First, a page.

Preparing for pregnancy is just as important as caring for yourself during and after pregnancy. It’s a well known fact that if you eat a folate rich diet  - think lots of green leafy vegetables and salads or a folate supplement - prior to pregnancy then the risk of neural tube defects such as spina bifida are greatly reduced. Spina bifida can vary from a very mild, assymptomatic defect in the bones of the lower spine to massive exposure of the nerves that control the bladder, lower bowel and the muscles of the legs. Eating your greens to help protect your hoped-for infant from such a life long physical disability, seems a pretty good idea to me, and it sets a great example for the rest of the family too!
The one principal I strongly promote at all ante natal visits is that “What’s good for Mum’s health is good for her child health too”: so no smoking, no alcohol in the first 12 weeks and just one glass if necessary to celebrate family occasions after that. Whatever you put in your mouth will probably end up in your baby’s body, so if you’re not sure what is best for you, then please do ask a professional who knows.
And on a practical level, every Mum who has been confirmed to be carrying a child needs to link up with a Medical practitioner. Your Family Doctor is the best link in this chain as he or she knows you and will continue to help you when the baby becomes an infant, and continue that care when your infant goes on to become a child at a school in your local community where your Family Doctors practice just happens to be too.
For a normal pregnancy you should be seeing a Doctor every 4 weeks until 30 weeks - assuming all is going well. After that it should be 2 weekly visits until 36 weeks and then weekly until the baby is born.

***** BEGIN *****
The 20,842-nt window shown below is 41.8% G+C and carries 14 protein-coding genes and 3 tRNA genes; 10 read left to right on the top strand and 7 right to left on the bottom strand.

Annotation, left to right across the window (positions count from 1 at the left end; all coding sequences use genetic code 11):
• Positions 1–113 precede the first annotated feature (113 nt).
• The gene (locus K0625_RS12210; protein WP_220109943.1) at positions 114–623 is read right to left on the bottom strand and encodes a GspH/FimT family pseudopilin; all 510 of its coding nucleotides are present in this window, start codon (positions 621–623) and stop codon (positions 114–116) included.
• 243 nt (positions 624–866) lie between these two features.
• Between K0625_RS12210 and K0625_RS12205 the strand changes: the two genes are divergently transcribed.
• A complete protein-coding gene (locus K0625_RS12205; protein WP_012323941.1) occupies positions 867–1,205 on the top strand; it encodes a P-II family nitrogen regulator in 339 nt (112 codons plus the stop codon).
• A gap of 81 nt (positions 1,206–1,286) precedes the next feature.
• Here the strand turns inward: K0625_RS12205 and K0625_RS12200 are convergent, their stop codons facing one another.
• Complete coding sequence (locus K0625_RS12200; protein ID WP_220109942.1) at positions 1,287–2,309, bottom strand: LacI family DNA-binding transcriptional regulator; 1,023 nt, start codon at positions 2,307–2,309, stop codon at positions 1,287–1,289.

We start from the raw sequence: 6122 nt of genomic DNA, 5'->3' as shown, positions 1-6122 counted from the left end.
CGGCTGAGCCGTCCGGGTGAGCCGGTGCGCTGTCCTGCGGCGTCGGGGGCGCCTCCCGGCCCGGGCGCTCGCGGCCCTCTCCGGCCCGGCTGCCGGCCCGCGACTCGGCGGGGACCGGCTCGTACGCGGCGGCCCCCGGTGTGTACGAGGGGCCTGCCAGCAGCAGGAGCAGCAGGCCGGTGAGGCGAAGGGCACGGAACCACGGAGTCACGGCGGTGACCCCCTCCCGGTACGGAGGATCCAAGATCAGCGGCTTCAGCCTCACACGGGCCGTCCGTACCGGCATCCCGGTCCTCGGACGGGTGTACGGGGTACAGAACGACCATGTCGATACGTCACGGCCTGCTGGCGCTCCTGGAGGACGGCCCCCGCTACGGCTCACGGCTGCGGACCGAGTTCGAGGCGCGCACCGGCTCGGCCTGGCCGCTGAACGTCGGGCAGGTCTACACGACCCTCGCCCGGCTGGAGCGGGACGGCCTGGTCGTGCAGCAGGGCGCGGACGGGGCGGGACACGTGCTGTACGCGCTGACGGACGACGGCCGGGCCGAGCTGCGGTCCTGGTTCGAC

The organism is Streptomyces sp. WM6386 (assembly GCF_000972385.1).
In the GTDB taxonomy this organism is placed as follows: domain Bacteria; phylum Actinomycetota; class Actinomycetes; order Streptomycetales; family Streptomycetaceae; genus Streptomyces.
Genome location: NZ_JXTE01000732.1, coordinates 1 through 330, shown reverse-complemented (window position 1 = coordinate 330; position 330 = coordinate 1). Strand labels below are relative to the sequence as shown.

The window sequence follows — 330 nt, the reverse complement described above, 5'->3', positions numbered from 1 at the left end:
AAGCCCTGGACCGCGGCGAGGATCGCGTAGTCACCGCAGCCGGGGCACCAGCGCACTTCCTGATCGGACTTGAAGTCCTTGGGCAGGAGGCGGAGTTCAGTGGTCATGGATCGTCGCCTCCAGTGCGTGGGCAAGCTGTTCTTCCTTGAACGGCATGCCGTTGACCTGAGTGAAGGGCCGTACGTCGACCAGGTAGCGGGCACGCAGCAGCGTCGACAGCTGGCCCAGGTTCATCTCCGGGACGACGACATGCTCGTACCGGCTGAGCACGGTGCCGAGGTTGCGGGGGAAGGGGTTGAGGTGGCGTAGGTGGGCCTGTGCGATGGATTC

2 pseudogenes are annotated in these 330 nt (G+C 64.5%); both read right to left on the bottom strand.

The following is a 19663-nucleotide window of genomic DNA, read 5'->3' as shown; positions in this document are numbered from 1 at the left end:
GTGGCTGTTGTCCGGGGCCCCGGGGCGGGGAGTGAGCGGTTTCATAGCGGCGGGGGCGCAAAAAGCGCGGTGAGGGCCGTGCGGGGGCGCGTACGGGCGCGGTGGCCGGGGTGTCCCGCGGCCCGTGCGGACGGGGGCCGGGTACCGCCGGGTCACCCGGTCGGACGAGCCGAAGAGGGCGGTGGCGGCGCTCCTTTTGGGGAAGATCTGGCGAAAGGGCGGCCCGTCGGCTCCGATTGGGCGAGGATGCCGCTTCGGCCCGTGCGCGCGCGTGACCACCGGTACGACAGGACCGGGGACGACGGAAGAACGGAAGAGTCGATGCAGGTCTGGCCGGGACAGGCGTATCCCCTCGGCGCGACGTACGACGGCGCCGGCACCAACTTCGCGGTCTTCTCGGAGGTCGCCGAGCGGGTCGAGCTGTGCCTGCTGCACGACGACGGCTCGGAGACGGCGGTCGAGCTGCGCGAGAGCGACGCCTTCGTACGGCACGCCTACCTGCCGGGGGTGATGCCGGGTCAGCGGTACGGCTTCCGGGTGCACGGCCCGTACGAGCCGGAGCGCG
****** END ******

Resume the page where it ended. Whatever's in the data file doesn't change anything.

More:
For many Mums, having a Specialist deliver their baby is important to them and your GP will arrange this: but the two of them can continue with “shared care” during the majority of your pregnancy - should all go smoothly - and that depends on you, your specialist and your GP. Others may go through the “Public” system but these shared care arrangements can still apply in these situations too, again depending on the wishes of the Mum, the Hospital Doctors and your usual GP. But he critical thing is that you should be seeing a Doctor on a regular basis because it is so important to pick up problems early and reduce the health risks to both babe and Mum.
At each visit you will be weighed, have your blood pressure and a urine sample checked: your tummy will be examined and the baby’s heart beat listened too. You need to report any changes in health and tell your Doctor of any medications or supplements that you might be taking, or if you are planing any overseas trips - all of this is normal routine, but it is very important and should never be ignored.
And because you change your shape and of necessity put on weight, pregnancy should not be a time when you ignore your fitness routine - it might have to be adapted, but never ignored. Being fit and healthy prior to pregnancy and during pregnancy will flow over into after pregnancy and help you regain your normal shape and lifestyle in the shortest period of time possible. Having seen the amazing effort that women exert during normal vaginal delivery, I stand in awe of their power and endurance.
Having a baby can be a bit like climbing Everest, but the benefits are glorious and they last a lifetime.